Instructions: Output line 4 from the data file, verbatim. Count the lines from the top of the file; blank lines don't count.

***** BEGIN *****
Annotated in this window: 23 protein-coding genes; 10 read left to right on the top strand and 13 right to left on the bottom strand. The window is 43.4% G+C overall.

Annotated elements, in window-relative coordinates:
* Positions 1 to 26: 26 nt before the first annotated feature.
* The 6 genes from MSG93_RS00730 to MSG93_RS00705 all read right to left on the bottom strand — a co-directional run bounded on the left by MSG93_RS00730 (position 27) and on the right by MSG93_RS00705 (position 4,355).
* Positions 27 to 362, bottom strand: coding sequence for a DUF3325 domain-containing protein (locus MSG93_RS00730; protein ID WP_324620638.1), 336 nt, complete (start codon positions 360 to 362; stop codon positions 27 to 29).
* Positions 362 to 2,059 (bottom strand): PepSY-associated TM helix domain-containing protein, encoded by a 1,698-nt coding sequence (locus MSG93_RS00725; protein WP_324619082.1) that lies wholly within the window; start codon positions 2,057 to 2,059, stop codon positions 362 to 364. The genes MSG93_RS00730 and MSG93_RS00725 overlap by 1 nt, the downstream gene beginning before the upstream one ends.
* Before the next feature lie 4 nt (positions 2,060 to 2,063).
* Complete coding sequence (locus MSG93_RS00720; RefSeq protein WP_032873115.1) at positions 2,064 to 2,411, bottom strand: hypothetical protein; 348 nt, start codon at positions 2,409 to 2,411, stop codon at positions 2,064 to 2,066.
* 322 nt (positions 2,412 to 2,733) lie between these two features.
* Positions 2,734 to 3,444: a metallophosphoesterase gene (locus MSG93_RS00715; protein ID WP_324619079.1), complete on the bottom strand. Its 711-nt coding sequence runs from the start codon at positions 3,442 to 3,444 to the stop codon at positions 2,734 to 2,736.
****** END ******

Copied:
* The 6 genes from MSG93_RS00730 to MSG93_RS00705 all read right to left on the bottom strand — a co-directional run bounded on the left by MSG93_RS00730 (position 27) and on the right by MSG93_RS00705 (position 4,355).